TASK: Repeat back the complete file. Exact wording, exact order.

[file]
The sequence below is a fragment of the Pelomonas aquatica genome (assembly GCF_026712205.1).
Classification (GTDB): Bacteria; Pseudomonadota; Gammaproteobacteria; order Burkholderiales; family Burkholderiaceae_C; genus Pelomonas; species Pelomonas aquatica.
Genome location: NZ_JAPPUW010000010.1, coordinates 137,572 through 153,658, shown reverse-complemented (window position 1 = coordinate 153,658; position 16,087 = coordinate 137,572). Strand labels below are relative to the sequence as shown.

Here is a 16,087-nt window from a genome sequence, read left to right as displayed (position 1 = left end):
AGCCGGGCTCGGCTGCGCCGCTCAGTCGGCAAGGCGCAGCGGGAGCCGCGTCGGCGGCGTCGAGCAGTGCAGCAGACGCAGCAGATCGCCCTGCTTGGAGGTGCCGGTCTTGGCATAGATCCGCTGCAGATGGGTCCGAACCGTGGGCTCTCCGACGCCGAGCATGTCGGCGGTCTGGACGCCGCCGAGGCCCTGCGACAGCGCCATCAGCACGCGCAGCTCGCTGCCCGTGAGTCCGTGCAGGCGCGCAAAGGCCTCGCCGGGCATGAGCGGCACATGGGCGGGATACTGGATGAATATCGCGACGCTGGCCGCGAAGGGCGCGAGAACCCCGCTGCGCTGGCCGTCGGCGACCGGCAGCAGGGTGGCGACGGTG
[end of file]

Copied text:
The sequence below is a fragment of the Pelomonas aquatica genome (assembly GCF_026712205.1).
Classification (GTDB): Bacteria; Pseudomonadota; Gammaproteobacteria; order Burkholderiales; family Burkholderiaceae_C; genus Pelomonas; species Pelomonas aquatica.
Genome location: NZ_JAPPUW010000010.1, coordinates 137,572 through 153,658, shown reverse-complemented (window position 1 = coordinate 153,658; position 16,087 = coordinate 137,572). Strand labels below are relative to the sequence as shown.

Here is a 16,087-nt window from a genome sequence, read left to right as displayed (position 1 = left end):
AGCCGGGCTCGGCTGCGCCGCTCAGTCGGCAAGGCGCAGCGGGAGCCGCGTCGGCGGCGTCGAGCAGTGCAGCAGACGCAGCAGATCGCCCTGCTTGGAGGTGCCGGTCTTGGCATAGATCCGCTGCAGATGGGTCCGAACCGTGGGCTCTCCGACGCCGAGCATGTCGGCGGTCTGGACGCCGCCGAGGCCCTGCGACAGCGCCATCAGCACGCGCAGCTCGCTGCCCGTGAGTCCGTGCAGGCGCGCAAAGGCCTCGCCGGGCATGAGCGGCACATGGGCGGGATACTGGATGAATATCGCGACGCTGGCCGCGAAGGGCGCGAGAACCCCGCTGCGCTGGCCGTCGGCGACCGGCAGCAGGGTGGCGACGGTG